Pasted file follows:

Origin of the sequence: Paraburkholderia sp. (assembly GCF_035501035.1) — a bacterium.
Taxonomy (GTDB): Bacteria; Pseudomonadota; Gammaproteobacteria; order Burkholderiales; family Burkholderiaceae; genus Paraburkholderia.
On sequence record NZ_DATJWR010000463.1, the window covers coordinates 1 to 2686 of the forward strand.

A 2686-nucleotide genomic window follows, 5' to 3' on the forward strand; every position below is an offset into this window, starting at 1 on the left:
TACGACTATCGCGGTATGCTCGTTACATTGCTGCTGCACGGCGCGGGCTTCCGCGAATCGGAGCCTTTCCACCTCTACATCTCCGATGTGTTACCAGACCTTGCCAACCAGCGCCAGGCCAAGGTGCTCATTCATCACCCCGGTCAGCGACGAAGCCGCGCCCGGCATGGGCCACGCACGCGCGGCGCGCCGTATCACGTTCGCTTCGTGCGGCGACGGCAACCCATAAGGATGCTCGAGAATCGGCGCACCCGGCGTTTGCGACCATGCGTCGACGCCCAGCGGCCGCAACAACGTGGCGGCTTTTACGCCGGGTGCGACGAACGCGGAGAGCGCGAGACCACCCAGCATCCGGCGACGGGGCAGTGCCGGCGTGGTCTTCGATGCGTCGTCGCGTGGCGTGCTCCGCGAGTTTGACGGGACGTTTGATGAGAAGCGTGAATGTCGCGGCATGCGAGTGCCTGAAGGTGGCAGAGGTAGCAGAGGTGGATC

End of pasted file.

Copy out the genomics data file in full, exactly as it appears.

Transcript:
Origin of the sequence: Paraburkholderia sp. (assembly GCF_035501035.1) — a bacterium.
Taxonomy (GTDB): Bacteria; Pseudomonadota; Gammaproteobacteria; order Burkholderiales; family Burkholderiaceae; genus Paraburkholderia.
On sequence record NZ_DATJWR010000463.1, the window covers coordinates 1 to 2686 of the forward strand.

A 2686-nucleotide genomic window follows, 5' to 3' on the forward strand; every position below is an offset into this window, starting at 1 on the left:
TACGACTATCGCGGTATGCTCGTTACATTGCTGCTGCACGGCGCGGGCTTCCGCGAATCGGAGCCTTTCCACCTCTACATCTCCGATGTGTTACCAGACCTTGCCAACCAGCGCCAGGCCAAGGTGCTCATTCATCACCCCGGTCAGCGACGAAGCCGCGCCCGGCATGGGCCACGCACGCGCGGCGCGCCGTATCACGTTCGCTTCGTGCGGCGACGGCAACCCATAAGGATGCTCGAGAATCGGCGCACCCGGCGTTTGCGACCATGCGTCGACGCCCAGCGGCCGCAACAACGTGGCGGCTTTTACGCCGGGTGCGACGAACGCGGAGAGCGCGAGACCACCCAGCATCCGGCGACGGGGCAGTGCCGGCGTGGTCTTCGATGCGTCGTCGCGTGGCGTGCTCCGCGAGTTTGACGGGACGTTTGATGAGAAGCGTGAATGTCGCGGCATGCGAGTGCCTGAAGGTGGCAGAGGTAGCAGAGGTGGATC